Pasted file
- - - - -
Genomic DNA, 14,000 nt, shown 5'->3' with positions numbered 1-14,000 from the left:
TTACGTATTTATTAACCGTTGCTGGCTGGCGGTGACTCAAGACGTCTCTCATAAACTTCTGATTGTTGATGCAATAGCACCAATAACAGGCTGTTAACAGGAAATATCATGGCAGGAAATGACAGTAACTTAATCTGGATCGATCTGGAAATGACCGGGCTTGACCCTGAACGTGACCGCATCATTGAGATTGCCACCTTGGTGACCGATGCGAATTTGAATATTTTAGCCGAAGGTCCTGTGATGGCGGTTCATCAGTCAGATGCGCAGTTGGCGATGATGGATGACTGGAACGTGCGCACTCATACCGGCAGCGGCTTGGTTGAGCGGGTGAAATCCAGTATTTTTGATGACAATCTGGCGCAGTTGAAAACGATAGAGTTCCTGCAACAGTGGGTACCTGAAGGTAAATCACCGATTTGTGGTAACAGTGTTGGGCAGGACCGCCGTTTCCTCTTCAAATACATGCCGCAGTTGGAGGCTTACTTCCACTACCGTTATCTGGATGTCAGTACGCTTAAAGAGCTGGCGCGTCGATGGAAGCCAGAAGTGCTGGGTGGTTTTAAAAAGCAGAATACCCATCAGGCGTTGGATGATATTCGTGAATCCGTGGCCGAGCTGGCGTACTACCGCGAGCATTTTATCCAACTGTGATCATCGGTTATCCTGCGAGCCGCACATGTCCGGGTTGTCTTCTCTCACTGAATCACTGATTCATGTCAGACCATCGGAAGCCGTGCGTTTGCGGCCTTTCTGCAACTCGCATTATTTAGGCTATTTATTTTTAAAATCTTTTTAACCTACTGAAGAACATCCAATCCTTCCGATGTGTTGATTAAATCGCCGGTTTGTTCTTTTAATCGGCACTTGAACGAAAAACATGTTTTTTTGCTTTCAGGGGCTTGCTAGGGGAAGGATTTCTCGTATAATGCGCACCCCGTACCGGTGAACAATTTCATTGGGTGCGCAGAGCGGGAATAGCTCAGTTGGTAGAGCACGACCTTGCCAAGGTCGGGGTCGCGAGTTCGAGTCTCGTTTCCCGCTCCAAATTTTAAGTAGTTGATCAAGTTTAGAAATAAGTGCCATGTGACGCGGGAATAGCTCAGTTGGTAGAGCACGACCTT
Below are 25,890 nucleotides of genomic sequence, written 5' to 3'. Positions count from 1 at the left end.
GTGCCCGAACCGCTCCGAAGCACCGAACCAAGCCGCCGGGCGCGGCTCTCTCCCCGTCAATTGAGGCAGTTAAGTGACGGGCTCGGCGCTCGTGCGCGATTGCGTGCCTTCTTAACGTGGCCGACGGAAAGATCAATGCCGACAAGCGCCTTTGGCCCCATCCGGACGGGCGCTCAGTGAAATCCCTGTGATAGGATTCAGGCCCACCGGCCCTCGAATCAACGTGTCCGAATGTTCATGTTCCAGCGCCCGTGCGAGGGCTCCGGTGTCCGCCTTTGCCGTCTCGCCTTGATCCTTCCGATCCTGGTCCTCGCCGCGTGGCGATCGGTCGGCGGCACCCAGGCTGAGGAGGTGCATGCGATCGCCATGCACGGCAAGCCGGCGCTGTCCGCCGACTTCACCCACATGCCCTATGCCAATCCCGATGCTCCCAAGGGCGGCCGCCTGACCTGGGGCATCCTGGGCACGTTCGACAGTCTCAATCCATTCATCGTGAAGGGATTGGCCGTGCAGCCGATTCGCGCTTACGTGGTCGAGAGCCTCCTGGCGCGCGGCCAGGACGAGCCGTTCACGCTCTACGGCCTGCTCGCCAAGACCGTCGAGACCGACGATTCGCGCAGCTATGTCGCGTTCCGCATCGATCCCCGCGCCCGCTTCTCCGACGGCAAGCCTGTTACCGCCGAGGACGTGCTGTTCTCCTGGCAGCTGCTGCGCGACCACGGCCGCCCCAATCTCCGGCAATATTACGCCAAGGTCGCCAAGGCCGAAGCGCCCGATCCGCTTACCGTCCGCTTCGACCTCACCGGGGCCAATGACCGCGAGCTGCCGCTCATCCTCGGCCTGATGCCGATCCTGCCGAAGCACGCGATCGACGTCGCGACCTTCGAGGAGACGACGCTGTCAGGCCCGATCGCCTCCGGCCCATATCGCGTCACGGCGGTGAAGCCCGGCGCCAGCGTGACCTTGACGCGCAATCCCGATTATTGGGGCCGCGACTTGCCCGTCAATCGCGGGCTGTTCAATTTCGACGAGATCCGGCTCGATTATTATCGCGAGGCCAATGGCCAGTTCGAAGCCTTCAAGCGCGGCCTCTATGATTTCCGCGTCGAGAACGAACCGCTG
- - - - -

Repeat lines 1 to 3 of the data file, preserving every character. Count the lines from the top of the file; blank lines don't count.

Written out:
Genomic DNA, 14,000 nt, shown 5'->3' with positions numbered 1-14,000 from the left:
TTACGTATTTATTAACCGTTGCTGGCTGGCGGTGACTCAAGACGTCTCTCATAAACTTCTGATTGTTGATGCAATAGCACCAATAACAGGCTGTTAACAGGAAATATCATGGCAGGAAATGACAGTAACTTAATCTGGATCGATCTGGAAATGACCGGGCTTGACCCTGAACGTGACCGCATCATTGAGATTGCCACCTTGGTGACCGATGCGAATTTGAATATTTTAGCCGAAGGTCCTGTGATGGCGGTTCATCAGTCAGATGCGCAGTTGGCGATGATGGATGACTGGAACGTGCGCACTCATACCGGCAGCGGCTTGGTTGAGCGGGTGAAATCCAGTATTTTTGATGACAATCTGGCGCAGTTGAAAACGATAGAGTTCCTGCAACAGTGGGTACCTGAAGGTAAATCACCGATTTGTGGTAACAGTGTTGGGCAGGACCGCCGTTTCCTCTTCAAATACATGCCGCAGTTGGAGGCTTACTTCCACTACCGTTATCTGGATGTCAGTACGCTTAAAGAGCTGGCGCGTCGATGGAAGCCAGAAGTGCTGGGTGGTTTTAAAAAGCAGAATACCCATCAGGCGTTGGATGATATTCGTGAATCCGTGGCCGAGCTGGCGTACTACCGCGAGCATTTTATCCAACTGTGATCATCGGTTATCCTGCGAGCCGCACATGTCCGGGTTGTCTTCTCTCACTGAATCACTGATTCATGTCAGACCATCGGAAGCCGTGCGTTTGCGGCCTTTCTGCAACTCGCATTATTTAGGCTATTTATTTTTAAAATCTTTTTAACCTACTGAAGAACATCCAATCCTTCCGATGTGTTGATTAAATCGCCGGTTTGTTCTTTTAATCGGCACTTGAACGAAAAACATGTTTTTTTGCTTTCAGGGGCTTGCTAGGGGAAGGATTTCTCGTATAATGCGCACCCCGTACCGGTGAACAATTTCATTGGGTGCGCAGAGCGGGAATAGCTCAGTTGGTAGAGCACGACCTTGCCAAGGTCGGGGTCGCGAGTTCGAGTCTCGTTTCCCGCTCCAAATTTTAAGTAGTTGATCAAGTTTAGAAATAAGTGCCATGTGACGCGGGAATAGCTCAGTTGGTAGAGCACGACCTT
Below are 25,890 nucleotides of genomic sequence, written 5' to 3'. Positions count from 1 at the left end.